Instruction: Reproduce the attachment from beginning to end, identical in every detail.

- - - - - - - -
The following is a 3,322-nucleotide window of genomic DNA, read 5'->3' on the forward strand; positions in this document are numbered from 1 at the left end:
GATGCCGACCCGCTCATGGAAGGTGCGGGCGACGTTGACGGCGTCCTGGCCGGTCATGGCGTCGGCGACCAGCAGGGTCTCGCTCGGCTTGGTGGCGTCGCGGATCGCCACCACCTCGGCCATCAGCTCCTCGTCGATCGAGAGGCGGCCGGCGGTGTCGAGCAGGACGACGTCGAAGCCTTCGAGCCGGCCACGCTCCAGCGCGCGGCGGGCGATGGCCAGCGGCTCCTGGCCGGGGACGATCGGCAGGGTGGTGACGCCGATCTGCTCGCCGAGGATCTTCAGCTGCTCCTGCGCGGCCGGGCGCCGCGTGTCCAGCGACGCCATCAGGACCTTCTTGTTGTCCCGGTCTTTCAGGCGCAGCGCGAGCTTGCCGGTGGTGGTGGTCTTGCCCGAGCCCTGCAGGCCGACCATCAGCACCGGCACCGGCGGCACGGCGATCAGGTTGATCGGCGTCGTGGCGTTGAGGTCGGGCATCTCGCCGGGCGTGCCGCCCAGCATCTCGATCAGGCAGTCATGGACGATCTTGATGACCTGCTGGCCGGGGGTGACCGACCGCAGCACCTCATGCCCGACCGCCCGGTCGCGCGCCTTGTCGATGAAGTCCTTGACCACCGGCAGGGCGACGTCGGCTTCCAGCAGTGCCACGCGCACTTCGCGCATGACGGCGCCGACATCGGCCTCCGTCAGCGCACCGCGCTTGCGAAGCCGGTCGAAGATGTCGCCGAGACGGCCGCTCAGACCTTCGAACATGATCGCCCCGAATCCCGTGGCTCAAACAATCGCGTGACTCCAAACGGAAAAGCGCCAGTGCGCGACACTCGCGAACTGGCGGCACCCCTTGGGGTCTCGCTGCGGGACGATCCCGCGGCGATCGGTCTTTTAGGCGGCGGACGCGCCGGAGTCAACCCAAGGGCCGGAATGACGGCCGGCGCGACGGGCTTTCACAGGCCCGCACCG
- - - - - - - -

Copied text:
The following is a 3,322-nucleotide window of genomic DNA, read 5'->3' on the forward strand; positions in this document are numbered from 1 at the left end:
GATGCCGACCCGCTCATGGAAGGTGCGGGCGACGTTGACGGCGTCCTGGCCGGTCATGGCGTCGGCGACCAGCAGGGTCTCGCTCGGCTTGGTGGCGTCGCGGATCGCCACCACCTCGGCCATCAGCTCCTCGTCGATCGAGAGGCGGCCGGCGGTGTCGAGCAGGACGACGTCGAAGCCTTCGAGCCGGCCACGCTCCAGCGCGCGGCGGGCGATGGCCAGCGGCTCCTGGCCGGGGACGATCGGCAGGGTGGTGACGCCGATCTGCTCGCCGAGGATCTTCAGCTGCTCCTGCGCGGCCGGGCGCCGCGTGTCCAGCGACGCCATCAGGACCTTCTTGTTGTCCCGGTCTTTCAGGCGCAGCGCGAGCTTGCCGGTGGTGGTGGTCTTGCCCGAGCCCTGCAGGCCGACCATCAGCACCGGCACCGGCGGCACGGCGATCAGGTTGATCGGCGTCGTGGCGTTGAGGTCGGGCATCTCGCCGGGCGTGCCGCCCAGCATCTCGATCAGGCAGTCATGGACGATCTTGATGACCTGCTGGCCGGGGGTGACCGACCGCAGCACCTCATGCCCGACCGCCCGGTCGCGCGCCTTGTCGATGAAGTCCTTGACCACCGGCAGGGCGACGTCGGCTTCCAGCAGTGCCACGCGCACTTCGCGCATGACGGCGCCGACATCGGCCTCCGTCAGCGCACCGCGCTTGCGAAGCCGGTCGAAGATGTCGCCGAGACGGCCGCTCAGACCTTCGAACATGATCGCCCCGAATCCCGTGGCTCAAACAATCGCGTGACTCCAAACGGAAAAGCGCCAGTGCGCGACACTCGCGAACTGGCGGCACCCCTTGGGGTCTCGCTGCGGGACGATCCCGCGGCGATCGGTCTTTTAGGCGGCGGACGCGCCGGAGTCAACCCAAGGGCCGGAATGACGGCCGGCGCGACGGGCTTTCACAGGCCCGCACCG